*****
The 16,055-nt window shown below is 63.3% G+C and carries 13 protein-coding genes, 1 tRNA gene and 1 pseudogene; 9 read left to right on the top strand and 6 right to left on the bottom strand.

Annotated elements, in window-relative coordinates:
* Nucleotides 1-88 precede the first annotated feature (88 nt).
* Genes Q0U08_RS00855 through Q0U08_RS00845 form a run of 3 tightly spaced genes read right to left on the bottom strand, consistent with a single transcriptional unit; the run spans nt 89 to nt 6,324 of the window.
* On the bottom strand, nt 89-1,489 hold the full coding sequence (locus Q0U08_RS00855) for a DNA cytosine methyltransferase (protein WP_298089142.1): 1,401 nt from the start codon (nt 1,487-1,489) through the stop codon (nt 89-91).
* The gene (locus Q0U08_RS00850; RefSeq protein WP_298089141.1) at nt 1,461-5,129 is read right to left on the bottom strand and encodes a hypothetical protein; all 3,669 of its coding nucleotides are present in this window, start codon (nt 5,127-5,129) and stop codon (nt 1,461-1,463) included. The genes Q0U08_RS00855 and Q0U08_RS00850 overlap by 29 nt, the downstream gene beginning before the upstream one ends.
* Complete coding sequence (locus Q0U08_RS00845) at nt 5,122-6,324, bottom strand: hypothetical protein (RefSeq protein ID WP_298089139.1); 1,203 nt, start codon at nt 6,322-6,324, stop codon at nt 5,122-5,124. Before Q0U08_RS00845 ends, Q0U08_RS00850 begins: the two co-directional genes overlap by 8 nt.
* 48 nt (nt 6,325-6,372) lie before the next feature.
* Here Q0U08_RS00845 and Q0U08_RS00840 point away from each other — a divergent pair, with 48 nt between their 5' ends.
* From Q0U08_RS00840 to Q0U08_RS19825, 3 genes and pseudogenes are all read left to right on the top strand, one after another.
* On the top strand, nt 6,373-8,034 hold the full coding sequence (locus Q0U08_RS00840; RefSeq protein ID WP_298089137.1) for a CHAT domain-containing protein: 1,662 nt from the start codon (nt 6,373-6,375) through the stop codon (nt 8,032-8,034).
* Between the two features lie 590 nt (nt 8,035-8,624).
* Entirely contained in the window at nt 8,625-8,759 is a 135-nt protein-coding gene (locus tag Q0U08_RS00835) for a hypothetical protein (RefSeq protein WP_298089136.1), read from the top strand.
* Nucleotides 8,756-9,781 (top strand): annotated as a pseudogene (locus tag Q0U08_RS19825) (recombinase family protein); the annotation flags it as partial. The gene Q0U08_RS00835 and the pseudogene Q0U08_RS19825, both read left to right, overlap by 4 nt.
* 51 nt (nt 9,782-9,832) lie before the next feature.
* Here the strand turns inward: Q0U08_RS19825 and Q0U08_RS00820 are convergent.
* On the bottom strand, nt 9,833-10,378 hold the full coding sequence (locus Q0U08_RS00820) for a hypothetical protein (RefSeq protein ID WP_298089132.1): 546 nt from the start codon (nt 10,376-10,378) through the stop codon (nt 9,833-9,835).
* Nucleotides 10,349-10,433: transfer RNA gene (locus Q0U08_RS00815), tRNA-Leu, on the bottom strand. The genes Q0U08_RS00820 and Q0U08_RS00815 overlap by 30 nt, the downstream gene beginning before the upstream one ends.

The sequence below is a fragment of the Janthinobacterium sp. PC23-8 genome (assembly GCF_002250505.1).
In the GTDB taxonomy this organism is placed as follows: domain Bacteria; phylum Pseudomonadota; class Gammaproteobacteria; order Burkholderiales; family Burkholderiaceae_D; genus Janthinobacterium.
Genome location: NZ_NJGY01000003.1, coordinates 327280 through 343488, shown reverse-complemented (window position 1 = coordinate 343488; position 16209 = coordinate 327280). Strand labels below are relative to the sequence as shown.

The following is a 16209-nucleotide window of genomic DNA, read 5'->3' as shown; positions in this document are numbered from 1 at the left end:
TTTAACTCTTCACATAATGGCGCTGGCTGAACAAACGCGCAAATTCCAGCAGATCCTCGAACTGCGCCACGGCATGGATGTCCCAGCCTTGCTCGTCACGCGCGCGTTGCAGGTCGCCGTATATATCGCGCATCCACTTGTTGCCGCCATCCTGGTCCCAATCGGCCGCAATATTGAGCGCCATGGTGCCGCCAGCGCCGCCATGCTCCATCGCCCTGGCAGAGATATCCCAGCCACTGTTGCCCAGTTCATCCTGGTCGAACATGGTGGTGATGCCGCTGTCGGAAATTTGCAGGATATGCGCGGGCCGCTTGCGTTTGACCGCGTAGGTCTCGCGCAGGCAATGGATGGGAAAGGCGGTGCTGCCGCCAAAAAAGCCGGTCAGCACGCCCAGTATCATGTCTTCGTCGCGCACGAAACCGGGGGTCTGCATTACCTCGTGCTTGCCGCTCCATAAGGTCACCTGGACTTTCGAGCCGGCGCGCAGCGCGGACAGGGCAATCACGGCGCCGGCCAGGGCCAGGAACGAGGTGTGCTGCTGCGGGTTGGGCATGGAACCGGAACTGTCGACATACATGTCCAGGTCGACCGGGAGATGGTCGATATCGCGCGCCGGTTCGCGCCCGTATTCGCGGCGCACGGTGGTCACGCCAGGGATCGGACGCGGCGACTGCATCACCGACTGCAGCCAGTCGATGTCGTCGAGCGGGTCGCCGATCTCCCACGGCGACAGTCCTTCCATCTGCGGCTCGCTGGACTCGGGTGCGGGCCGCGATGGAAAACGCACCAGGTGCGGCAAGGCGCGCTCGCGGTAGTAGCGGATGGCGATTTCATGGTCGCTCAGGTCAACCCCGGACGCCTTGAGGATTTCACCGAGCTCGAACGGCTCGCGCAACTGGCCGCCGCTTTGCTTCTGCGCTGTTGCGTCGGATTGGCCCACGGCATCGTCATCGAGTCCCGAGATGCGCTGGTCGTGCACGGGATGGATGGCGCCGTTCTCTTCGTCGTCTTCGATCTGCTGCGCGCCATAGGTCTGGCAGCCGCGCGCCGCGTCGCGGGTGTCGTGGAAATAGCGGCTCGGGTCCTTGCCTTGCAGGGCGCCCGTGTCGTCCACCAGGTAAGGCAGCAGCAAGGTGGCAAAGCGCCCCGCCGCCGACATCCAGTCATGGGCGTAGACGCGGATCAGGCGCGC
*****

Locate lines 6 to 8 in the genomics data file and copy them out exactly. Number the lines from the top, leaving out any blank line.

* The gene (locus Q0U08_RS00850; RefSeq protein WP_298089141.1) at nt 1,461-5,129 is read right to left on the bottom strand and encodes a hypothetical protein; all 3,669 of its coding nucleotides are present in this window, start codon (nt 5,127-5,129) and stop codon (nt 1,461-1,463) included. The genes Q0U08_RS00855 and Q0U08_RS00850 overlap by 29 nt, the downstream gene beginning before the upstream one ends.
* Complete coding sequence (locus Q0U08_RS00845) at nt 5,122-6,324, bottom strand: hypothetical protein (RefSeq protein ID WP_298089139.1); 1,203 nt, start codon at nt 6,322-6,324, stop codon at nt 5,122-5,124. Before Q0U08_RS00845 ends, Q0U08_RS00850 begins: the two co-directional genes overlap by 8 nt.
* 48 nt (nt 6,325-6,372) lie before the next feature.